Today's POP is Stephanie. Strutting away.
Ariana arrived rolling a vintage Gucci portable wardrobe which she enthusiastically opened to reveal an unbelievable range of archive designer pieces. One garment at a time, our jaws were on the floor. Issey Miyake, Chanel, Maison Martin Margiela, Vivienne Westwood, Balenciaga, Paco Rabanne, Yamamoto, and it just kept going… Complete. Fashion. Heaven. They officially have now upped Dover Street Market.
Finding and collecting these fantastic pieces is the absolute passion of STRUT shop owners Ariana and her mum Hanna Weldon. Part Maori part British, the mother-daughter duo scour the globe, and their neighbours, for these pieces. Their finds are housed in their 3 East London boutiques: Strut Broadway (on Broadway Market), Strut Church Street and Stroll (both in Stoke Newington).
I stopped by to speak with the extremely passionate ladies and left dreaming about a vintage Chanel tennis dress. I think I'll be returning sooner than I would have liked…
When and why did you decide to open a vintage shop?
A: We opened the original shop 3 years ago.
H: It seemed a natural progression, I had been selling to designers , and design teams, dealers and collectors anyway, and just drifted up the chain. Besides, shops are great for storage, there is only so much clothing any house can hold.
How did you begin?
H: I’ve always bought and sold vintage clothing, it’s something that’s always been very natural to me. I actually started out at 16 doing Wardrobe for film and Theatrein New Zealand, and it just progressed from there. Passion for vintage must be in the genes, and my daughter Ariana is now a partner in the business, bringing her creative energy to the table.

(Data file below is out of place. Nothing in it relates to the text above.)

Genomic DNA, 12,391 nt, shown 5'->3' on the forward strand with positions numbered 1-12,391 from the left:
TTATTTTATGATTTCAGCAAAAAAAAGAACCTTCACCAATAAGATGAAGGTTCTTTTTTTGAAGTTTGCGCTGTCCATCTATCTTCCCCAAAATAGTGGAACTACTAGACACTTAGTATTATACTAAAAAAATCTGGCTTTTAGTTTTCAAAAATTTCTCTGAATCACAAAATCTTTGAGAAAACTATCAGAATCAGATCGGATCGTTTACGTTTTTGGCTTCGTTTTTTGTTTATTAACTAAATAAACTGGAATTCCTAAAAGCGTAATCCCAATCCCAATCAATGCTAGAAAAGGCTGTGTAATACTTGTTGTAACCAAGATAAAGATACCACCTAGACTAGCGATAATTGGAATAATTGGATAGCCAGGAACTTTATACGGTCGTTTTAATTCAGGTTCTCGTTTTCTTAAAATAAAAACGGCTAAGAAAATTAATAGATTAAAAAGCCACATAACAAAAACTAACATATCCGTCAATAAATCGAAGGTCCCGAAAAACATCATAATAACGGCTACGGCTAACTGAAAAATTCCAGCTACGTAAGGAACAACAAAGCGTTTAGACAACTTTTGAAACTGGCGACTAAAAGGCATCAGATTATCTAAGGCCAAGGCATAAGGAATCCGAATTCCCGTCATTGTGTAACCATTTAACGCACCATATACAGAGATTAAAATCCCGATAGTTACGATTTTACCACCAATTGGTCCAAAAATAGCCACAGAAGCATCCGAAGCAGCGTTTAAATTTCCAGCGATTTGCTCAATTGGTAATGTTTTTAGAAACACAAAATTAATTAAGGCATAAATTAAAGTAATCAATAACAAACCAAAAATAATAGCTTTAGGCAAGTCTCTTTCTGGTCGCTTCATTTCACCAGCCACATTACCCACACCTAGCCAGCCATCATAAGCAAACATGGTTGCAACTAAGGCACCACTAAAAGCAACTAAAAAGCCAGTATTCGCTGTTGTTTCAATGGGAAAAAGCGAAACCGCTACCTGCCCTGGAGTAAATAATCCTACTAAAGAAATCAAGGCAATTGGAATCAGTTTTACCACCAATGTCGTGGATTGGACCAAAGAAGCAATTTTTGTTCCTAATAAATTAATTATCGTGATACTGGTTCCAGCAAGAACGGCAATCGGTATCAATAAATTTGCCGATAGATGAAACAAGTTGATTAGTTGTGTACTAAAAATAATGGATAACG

A: We’ve always been collecting clothes; we had a stall in Camden Market and and arche in Camden Market. But then Camden really slowed down because they really over built it. So then we found Stoke Newington, my mum moved it there and thought Church Street would be great.
H: I opened Strut three years ago in Stoke Newington, apart from being my home, it was also just screaming out for a shop like ours. I had noticed a lovely, but really run down shop, and knew it was the one. It helped that the interior looked like the inside of an old pirate ship, still does really.
A: Then we found the Broadway Market space and just thought it would be perfect. The building is really modern and industrial on the inside, so completely different from most vintage shops.
How has the business developed since opening?
A: We offer a really bespoke personal service. Not because we have to but because we love to. I love dressing people, and I love people who come in for weddings or red carpet events. I love dressing them, it makes me extremely excited. Our Stoke Newington shop has a loyal customer base, we really look after them. And Broadway Market, which is so new, we’ve already got a couple of loyal customers there, but I don’t think many people know about it yet.
Have you watched your east London surroundings change a great deal since opening? Has it been positive for the shop?